For your everyday needs, Wildman’s or the Cooper Landing Grocery Store have you covered. And for the anglers among you, rest assured you’re in one of the world’s best fishing spots, with world-class fishes waiting for your bait.

Ready to experience the thrill of fly fishing the Kenai & Russian Rivers? Try a variety of techniques like dry fly fishing and nymphing, or more adventurous methods like mousing and Czech nymphing. No matter your skill level, you’re sure to have a blast and maybe even catch a fish or two.

Do-it-yourself anglers will find several access points along the river, but be sure to pay attention to the changing regulations. A local guide can be invaluable in navigating the waters and ensuring a rewarding fishing experience, even during tougher conditions. Whether you’re a newbie or an advanced angler, hiring a guide will elevate your fishing experience and open up areas of the river that are otherwise inaccessible.

So pack your bags and get ready to experience the magic of Cooper Landing, Alaska – the adventure of a lifetime awaits you!

Journeying into the Wild Heart of Alaska: An Unforgettable Wrangell-St. Elias Road Trip

Hey there, adventure-seekers! If you’ve got an itch for exploration, a thirst for awe-inspiring views, and a heart full of wanderlust, you’re going to love the epic road trip we’ve got in store for you. Buckle up for an awe-inspiring voyage through the mystical landscapes of Wrangell-St. Elias, the largest national park in the United States. Yes, you heard right – this colossal natural beauty in Alaska is bigger than Yellowstone, Yosemite, and Switzerland combined! Now that’s what we call wilderness!

Beginning in the town of Chitina, this journey will take you through McCarthy Road, a 60-mile stretch of gravel path that was once an old railroad track. Fret not, brave hearts! This route isn’t meant for the faint-hearted, but that’s where the thrill lies, right? With twists, turns, and wildlife lurking at every corner, it’s your own real-life Alaskan adventure!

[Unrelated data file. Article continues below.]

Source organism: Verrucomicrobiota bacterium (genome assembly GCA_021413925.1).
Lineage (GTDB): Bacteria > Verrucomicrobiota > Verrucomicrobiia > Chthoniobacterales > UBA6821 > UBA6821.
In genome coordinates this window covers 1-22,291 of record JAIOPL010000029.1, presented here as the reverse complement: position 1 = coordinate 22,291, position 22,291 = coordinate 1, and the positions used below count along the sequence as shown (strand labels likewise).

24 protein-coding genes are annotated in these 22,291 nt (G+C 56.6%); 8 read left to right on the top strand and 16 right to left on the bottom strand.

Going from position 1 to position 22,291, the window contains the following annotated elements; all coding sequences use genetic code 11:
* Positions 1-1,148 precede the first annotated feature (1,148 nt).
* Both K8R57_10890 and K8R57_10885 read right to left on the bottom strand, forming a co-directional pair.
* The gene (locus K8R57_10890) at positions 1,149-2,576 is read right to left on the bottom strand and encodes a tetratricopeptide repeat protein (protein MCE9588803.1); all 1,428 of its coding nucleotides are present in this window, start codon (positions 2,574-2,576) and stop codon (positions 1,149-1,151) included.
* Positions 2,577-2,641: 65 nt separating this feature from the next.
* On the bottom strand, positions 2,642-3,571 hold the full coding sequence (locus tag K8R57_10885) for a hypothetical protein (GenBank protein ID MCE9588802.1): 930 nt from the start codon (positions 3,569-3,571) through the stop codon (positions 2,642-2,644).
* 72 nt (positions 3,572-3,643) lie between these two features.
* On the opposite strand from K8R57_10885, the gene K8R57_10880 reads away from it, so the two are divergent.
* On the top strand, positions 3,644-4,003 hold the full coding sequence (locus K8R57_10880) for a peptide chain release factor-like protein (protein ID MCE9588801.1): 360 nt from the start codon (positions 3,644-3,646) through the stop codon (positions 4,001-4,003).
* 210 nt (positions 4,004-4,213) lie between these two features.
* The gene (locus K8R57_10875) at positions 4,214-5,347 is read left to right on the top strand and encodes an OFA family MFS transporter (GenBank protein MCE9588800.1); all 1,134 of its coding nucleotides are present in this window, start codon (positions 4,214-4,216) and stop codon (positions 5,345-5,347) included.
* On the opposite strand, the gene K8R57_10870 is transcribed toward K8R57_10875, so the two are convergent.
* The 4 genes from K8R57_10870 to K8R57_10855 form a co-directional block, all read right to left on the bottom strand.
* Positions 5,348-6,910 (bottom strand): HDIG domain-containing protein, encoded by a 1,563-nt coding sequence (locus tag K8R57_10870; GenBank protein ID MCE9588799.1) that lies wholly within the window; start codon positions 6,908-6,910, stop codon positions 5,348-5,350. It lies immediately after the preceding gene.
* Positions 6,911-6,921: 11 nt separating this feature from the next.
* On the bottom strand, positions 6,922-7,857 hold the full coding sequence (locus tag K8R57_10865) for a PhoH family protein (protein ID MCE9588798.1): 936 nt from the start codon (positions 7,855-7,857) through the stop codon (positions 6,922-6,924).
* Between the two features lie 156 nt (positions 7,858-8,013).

As you traverse the remote landscapes, remember to make a pit stop at the Kuskulana River Bridge. It stands 238 feet high, offering the bravest amongst you a chance to get out and stretch your legs – if you dare to face the dizzying heights and sweeping views, of course!

Midway through your journey, the quirky, vibrant town of McCarthy will welcome you with open arms. With only 28 year-round residents, it may seem like a ghost town, but trust us, McCarthy has a unique charm that will bewitch you. Here, you can indulge in a delicious meal, share tales with the locals, or simply soak up the serene beauty of this Alaskan gem.

And what’s an epic journey without a dramatic finale? Your adventure culminates at the mind-blowing Kennecott Mine – a remnant of Alaska’s prosperous past. Take a tour around the mine, soak in the rustic atmosphere, and learn about the area’s rich history. As you gaze at the towering glaciers and the mighty mountains, it’s hard not to feel like you’re standing on the edge of the world.

Credit: Geoffrey Morrison